Christina Fattore: Yes. And so that's exactly it. I've had doctors when I've gone for cause I do have a deviated septum. I've refused. I said, I don't want you to change anything about my nose. And they said, why not?
Andrea Martucci: Obviously, while I'm in there you want me to quote unquote fix you?
Christina Fattore: Yes. And so it's no, you're actually going to fix it, but you can leave my nose the way it is, because this is who I am. But I also, I struggle with that because I noticed you have makeup on, I have makeup on.
Andrea Martucci: Yeah.
Christina Fattore: I love makeup. Okay. I love makeup. If it was truly a chore for me, I would not spend as much money on fun colors as I do.
But do I really love makeup? Or is that something that I've been told I have to do by society? Whether it's been like, you're not professional unless you have makeup on. You're not professional if your hair is big and curly. I straightened my hair. My hair is naturally curly, but I straightened it for family pictures yesterday because I didn't trust it enough.
You think about all the [00:24:00] things we have been taught, like women wear makeup, it makes them look professional. The fact that you have to look professional, rather, than just be professional. We have to consider, again, this idea of agency, and who's really making the choices and I can sit here and probably think about this for the next few hours.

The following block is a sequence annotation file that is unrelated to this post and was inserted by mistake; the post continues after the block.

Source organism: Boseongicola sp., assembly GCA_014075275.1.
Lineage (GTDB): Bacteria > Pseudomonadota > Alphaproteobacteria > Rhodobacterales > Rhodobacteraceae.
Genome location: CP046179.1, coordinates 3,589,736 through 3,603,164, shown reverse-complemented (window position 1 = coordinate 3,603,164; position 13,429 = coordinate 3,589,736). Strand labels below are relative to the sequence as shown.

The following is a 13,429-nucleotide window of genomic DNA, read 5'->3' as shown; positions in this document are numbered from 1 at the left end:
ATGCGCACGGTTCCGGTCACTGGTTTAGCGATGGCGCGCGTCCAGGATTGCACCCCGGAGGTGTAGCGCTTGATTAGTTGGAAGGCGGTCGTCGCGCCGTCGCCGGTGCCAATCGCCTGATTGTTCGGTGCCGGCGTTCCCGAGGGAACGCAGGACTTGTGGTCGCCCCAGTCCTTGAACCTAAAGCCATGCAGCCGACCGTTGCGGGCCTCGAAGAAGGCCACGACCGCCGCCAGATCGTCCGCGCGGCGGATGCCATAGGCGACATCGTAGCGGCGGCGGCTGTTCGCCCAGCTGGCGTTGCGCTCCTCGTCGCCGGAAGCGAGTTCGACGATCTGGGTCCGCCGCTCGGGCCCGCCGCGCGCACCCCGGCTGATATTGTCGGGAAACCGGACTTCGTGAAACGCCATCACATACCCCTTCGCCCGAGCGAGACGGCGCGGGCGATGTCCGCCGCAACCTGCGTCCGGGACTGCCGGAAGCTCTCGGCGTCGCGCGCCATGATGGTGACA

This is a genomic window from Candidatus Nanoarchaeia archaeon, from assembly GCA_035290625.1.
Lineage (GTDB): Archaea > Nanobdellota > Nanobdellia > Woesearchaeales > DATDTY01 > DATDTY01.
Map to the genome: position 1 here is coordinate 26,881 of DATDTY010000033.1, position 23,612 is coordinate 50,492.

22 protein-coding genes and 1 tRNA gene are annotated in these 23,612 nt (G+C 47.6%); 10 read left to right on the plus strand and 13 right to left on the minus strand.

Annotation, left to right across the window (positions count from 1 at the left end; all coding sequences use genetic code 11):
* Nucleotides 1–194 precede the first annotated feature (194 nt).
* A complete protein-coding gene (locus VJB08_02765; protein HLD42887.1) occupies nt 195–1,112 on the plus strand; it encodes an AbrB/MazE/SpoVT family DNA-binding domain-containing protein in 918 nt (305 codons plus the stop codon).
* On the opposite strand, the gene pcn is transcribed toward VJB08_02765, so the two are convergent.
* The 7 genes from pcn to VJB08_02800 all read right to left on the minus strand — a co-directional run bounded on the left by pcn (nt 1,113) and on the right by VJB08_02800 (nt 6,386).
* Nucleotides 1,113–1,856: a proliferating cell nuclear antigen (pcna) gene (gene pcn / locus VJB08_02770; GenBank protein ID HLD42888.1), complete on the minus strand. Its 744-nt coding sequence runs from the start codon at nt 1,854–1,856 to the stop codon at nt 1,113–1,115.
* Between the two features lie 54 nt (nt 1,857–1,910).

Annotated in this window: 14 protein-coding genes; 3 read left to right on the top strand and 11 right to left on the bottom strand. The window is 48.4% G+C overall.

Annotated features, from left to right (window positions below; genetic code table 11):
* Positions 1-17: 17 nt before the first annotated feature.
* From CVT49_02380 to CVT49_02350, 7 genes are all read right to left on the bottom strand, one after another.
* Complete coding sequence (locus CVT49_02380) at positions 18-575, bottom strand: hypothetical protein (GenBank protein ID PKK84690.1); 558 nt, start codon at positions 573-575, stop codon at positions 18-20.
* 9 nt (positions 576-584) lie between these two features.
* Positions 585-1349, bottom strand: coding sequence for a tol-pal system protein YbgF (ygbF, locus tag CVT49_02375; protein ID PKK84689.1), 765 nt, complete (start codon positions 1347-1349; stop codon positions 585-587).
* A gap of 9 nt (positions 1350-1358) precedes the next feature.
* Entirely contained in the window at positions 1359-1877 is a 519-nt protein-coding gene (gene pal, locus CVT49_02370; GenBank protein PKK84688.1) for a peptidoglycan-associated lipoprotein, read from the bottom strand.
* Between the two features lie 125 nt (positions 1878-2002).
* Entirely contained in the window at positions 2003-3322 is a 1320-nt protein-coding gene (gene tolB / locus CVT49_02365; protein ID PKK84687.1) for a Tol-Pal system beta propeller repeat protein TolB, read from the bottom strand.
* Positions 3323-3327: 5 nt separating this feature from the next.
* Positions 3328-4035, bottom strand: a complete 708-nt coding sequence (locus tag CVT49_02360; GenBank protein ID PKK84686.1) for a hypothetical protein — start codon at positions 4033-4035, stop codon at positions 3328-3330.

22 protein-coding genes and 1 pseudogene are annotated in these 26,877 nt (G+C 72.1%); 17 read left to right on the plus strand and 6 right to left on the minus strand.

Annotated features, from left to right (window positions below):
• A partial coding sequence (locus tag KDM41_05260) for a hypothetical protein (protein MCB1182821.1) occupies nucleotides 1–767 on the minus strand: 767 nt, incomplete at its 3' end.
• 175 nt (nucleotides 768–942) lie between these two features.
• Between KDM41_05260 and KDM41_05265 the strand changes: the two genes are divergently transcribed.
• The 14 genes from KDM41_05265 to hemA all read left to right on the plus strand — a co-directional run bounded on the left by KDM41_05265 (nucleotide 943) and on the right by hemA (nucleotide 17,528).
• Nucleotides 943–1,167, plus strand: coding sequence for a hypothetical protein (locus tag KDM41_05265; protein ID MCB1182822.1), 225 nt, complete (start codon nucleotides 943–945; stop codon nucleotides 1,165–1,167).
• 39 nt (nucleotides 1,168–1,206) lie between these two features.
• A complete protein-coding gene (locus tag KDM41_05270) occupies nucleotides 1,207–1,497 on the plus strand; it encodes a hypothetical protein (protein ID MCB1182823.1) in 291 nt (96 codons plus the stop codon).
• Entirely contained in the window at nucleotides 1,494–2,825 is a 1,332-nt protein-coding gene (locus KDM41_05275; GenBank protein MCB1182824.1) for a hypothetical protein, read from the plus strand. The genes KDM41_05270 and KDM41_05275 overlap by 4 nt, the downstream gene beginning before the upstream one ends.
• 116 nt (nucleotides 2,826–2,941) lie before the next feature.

Do I really love makeup or is it that internalized
Andrea Martucci: Yes. Yeah. I was thinking about that very question in relationship to bodies and let me just echo. As I was putting makeup on, before we got in here, I was like, isn't it funny how the makeup that I am choosing to put on happens to create the illusion of long eyelashes. And when I put highlighter and bronzer on my face, what I'm doing is creating the illusion of stronger cheekbones or greater variation in the contours of my face. Like I'm creating a visual illusion. Not just any visual illusion, but a very specific type of visual illusion.
And I was thinking about that with agency, and this is what the article that I was talking about earlier, really focuses on how a lot of the framing has been: I chose my choice. And if we focus so hard on the agency and don't examine what we are choosing and not just like why we are choosing, but what we are choosing as well.